Electricity for all
Since the beginning of time, darkness hovered over the surface of what now constitutes the South Eastern Conference. Then in 1933, FDR said, “Let there be dams,” forever changing life in the American South. In short order, this region was transformed. Jobs were created, power lines were hung and rivers changed course. Floods subsided and farms flourished as the TVA went to work bringing untold numbers of Americans into the 20th century.
This was a region of people living a life virtually unchanged from that of their ancestors; breaking their backs to live, with no real opportunity for economic mobility. As the electric lines were strung up across the south like kudzu climbing up a river bluff, factories and mills sprung up like weeds taking advantage of the advancement in the region. This, of course, did not come without a cost.
It’s hard to imagine now, but in the same the TVA changed life in the south, it also transformed the topography. For most of us, the Tennessee Valley has looked the way it does our entire lives. It’s hard to imagine that under all that water at Wheeler Lake, there once were family farms and homes. Where we now sit in our boats dragging the water, way down below the surface, funerals once were held for dear loved ones.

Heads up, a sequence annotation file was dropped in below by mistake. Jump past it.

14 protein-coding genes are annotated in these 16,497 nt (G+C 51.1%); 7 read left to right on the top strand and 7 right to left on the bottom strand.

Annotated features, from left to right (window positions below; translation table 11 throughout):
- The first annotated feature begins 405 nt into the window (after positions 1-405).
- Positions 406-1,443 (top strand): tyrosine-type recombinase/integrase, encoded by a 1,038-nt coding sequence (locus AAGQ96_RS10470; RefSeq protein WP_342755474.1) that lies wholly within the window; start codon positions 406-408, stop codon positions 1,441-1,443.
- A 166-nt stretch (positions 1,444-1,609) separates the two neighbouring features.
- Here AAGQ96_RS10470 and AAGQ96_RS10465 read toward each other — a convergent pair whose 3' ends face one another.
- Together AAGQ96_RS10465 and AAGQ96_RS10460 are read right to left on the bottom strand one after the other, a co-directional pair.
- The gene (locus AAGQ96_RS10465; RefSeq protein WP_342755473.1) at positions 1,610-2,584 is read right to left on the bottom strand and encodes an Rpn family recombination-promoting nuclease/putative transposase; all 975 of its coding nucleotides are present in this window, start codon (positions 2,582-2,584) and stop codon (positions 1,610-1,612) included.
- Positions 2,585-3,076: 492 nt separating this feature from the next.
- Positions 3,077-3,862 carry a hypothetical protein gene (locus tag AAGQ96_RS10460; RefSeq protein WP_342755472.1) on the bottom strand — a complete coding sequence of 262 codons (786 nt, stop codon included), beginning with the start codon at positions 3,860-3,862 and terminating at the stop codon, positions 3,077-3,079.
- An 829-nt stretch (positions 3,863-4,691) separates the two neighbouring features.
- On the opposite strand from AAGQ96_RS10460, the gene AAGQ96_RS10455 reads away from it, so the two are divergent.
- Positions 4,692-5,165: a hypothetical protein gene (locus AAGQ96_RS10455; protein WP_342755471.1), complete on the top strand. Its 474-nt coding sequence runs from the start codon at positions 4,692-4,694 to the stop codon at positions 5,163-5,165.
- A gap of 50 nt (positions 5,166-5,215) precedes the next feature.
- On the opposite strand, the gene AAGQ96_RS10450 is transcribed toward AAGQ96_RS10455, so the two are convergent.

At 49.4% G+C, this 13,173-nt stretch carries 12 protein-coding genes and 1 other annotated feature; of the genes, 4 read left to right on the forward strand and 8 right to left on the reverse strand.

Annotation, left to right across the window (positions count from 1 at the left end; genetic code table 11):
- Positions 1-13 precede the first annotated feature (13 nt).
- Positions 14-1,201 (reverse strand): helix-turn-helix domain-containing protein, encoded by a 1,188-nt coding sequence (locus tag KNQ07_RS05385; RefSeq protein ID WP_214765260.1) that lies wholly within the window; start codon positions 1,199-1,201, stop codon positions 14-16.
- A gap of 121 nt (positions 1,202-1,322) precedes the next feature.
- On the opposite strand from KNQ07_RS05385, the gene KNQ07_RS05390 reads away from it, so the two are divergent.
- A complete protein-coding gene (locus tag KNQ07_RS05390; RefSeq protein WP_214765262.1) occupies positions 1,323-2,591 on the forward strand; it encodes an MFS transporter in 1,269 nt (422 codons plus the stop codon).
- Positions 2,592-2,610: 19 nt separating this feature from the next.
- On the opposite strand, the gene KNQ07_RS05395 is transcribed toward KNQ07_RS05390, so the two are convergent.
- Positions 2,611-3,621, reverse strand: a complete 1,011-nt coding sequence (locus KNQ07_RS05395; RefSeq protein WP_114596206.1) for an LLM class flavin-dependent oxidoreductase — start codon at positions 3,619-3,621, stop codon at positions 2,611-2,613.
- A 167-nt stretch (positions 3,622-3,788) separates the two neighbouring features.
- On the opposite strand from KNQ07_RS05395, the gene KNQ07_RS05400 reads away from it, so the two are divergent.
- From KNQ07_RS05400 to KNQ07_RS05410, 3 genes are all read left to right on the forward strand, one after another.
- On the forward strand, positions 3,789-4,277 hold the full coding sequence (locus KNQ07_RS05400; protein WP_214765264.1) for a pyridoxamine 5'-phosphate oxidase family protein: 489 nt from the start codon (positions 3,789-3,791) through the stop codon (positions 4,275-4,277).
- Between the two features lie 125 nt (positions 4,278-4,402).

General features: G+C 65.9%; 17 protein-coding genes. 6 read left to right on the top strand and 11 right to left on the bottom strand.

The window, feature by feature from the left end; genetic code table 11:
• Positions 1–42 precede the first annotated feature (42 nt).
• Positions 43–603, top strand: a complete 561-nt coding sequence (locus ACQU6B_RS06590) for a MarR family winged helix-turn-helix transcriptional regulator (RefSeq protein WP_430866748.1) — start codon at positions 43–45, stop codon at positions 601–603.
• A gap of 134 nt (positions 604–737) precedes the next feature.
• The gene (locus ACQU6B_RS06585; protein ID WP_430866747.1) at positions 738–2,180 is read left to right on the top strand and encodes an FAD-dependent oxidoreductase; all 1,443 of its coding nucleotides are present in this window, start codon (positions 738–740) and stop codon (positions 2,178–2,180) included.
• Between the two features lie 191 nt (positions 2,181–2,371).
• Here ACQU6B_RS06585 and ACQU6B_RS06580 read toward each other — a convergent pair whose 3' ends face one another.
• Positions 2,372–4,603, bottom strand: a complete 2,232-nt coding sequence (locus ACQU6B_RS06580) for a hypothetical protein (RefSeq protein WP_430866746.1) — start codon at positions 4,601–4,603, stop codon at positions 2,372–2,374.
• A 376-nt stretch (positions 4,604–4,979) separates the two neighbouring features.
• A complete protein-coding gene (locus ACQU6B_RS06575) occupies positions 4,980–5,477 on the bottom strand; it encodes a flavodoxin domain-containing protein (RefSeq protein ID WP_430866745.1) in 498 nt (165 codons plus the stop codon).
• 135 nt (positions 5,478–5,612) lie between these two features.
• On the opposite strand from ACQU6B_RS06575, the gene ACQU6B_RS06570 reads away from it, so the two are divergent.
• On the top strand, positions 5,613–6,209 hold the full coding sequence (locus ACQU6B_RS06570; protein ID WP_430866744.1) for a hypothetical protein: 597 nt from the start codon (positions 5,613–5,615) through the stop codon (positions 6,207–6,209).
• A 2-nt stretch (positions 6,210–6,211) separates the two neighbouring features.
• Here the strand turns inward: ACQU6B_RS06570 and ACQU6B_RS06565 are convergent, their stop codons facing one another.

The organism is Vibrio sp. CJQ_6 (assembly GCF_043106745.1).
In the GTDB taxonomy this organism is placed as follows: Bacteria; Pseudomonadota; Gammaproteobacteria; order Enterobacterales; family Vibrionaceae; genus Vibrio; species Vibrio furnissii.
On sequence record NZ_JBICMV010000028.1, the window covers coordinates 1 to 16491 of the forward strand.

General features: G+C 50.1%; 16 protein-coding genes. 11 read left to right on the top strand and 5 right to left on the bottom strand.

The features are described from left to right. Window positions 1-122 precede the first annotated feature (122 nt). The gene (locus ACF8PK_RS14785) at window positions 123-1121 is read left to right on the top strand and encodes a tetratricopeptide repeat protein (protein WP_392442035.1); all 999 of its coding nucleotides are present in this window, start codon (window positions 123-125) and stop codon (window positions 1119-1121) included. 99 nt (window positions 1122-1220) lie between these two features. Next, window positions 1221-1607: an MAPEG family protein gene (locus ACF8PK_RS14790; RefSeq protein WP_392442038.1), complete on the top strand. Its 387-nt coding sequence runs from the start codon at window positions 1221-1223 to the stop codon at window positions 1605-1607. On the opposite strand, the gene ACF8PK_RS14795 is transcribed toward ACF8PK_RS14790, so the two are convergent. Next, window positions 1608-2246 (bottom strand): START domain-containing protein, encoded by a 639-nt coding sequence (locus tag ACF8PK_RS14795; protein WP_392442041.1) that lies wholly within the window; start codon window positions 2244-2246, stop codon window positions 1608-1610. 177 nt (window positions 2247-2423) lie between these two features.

My uncle and I used to go fishing on Wilson Lake, and I would always be fascinated by the depth finder. I would stare at the screen and try to imagine what it might look like down there. As we swam near the boat, it occurred to me that a hundred years ago, I would have to have been flying to be so far from the ground.
Recently I stood below Wilson Dam and watched as the water came tumbling down. I wondered if families ever stood on those banks and said, “And over there, between those islands, is where we planted the tobacco.” Then I got back in my truck as the sun began to set and somewhere in the rearview mirror, I could have sworn I saw someone light a kerosene lantern.